-- Scientists have long known that Louisiana is shrinking. But now they know it is happening more rapidly than expected. A new paper includes an updated map (above) of the Louisiana coastline and the rate at which it’s sinking into the sea, a process scientists call "subsidence," which occurs in addition to the climate change-caused process of sea-level rise. The map suggests that, on average, the Louisiana coast is sinking at a rate of about 9 millimeters, or just over a third of an inch, per year — a faster rate than previous studies have suggested, according to the authors. The combination of subsidence and sea-level rise along the Gulf shore has made coastal Louisiana increasingly vulnerable to erosion. (Chelsea Harvey)
-- When parents think about the dangers of lead, they often think of paint and water. But areport published Thursday by the Environmental Defense Fund raises questions about another, surprising possibility: baby food. The group found detectable amounts of the poisonous metal in 14 percent of 10,064 general food samples tested. EDF said the results don't means parents should stop feeding their children packaged baby food. But they do mean manufacturers should investigate what's going on, the group said. (Ariana Eunjung Cha)
-- Trump’s recent suggestion to the mayor of Tangier Island in Chesapeake Bay that the island was not in imminent danger due to sea-level rise has prompted one resident to start a GoFundMe page titled "Save Tangier Island." The goal, fundraiser Anna E. Pruitt-Parks wrote, is to purchase 550 copies of a documentary about the island's erosion problem and send them to federal officials, including Trump. The page met its $3,200 goal within 3 days. (Associated Press)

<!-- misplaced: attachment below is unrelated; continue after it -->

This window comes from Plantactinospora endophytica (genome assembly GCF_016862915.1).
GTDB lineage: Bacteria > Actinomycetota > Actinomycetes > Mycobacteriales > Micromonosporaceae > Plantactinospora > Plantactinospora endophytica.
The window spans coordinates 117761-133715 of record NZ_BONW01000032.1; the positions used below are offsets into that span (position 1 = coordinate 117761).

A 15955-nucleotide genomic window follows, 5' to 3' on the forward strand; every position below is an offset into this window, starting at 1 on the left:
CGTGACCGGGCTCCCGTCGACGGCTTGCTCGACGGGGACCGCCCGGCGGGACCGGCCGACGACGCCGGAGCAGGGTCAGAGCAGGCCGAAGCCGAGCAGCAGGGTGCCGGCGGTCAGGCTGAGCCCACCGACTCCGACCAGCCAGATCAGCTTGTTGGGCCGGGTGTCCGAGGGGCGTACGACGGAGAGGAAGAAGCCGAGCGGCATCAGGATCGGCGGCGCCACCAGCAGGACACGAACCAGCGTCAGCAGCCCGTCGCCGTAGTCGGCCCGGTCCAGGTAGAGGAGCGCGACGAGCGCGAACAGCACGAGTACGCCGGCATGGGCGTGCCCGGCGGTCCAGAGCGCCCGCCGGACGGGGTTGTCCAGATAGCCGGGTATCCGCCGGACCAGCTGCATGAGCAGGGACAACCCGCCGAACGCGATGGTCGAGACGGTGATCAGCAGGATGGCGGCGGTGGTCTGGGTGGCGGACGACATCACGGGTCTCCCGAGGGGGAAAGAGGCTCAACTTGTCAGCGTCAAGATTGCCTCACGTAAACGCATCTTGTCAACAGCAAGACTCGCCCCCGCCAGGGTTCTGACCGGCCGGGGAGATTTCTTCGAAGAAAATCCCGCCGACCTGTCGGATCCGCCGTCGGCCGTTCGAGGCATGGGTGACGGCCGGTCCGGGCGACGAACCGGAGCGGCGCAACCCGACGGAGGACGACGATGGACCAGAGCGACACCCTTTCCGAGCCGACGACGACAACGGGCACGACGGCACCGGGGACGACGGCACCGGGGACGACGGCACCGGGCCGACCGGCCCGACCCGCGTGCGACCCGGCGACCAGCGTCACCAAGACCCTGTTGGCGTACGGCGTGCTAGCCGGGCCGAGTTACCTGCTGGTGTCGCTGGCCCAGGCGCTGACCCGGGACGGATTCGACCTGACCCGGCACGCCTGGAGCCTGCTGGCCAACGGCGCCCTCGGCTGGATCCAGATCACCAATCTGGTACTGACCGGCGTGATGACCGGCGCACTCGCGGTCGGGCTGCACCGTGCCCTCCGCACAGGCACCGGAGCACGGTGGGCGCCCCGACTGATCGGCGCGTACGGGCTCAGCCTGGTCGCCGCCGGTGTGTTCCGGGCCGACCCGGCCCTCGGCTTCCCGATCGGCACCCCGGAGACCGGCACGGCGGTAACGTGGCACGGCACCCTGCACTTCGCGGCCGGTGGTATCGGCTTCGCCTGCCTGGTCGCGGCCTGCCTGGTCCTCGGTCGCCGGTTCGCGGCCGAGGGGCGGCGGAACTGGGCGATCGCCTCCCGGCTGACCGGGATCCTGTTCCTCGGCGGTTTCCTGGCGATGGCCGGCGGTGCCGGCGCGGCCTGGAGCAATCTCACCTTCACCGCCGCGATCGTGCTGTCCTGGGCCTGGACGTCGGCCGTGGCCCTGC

- Energy Secretary Rick Perry is scheduled to testify before the House Appropriations’ Subcommittee on Energy and Water Development and Related Agencies on June 20 on the department’s proposed budget.
- Perry will also testify before the Senate Appropriations Subcommittee on Energy and Water Development on June 21 and the Senate Energy and Natural Resources Committee on June 22 on the department’s budget.
- The Senate Committee on Energy and Natural Resources’ Subcommittee on Public Lands, Forests and Mining's will hold an oversight hearing on restoring watersheds and large landscapes on June 20.
- Interior Secretary Ryan Zinke will testify on June 20 before the Senate Committee on Energy and Natural Resources on the department’s budget request.
- Zinke will also testify about the department’s budget during a hearing before the Senate Appropriations Subcommittee on the Department of the Interior, Environment and Related Agencies on June 21 and the House Committee on Natural Resources on June 22 .
- Later this month, the U.S. Energy Information Administration will host its 2017 EIA Energy Conference in Washington D.C.
The Nebraska Public Service Commission has scheduled a third public meeting to review a proposed route for the Keystone XL pipeline to transport oil from Canada, across Montana and South Dakota and to Nebraska. The hearing is scheduled for June 28.
Watch as Republicans and Democrats pray together at the Congressional Baseball Game:
The House passed a resolution on June 15 praising first responders and expressing support for victims of the shooting at a Congressional baseball practice:
A look at whether President Trump has kept his campaign promises:
And Stephen Colbert takes on the report from The Post that special counsel is investigating Trump for possible obstruction of justice: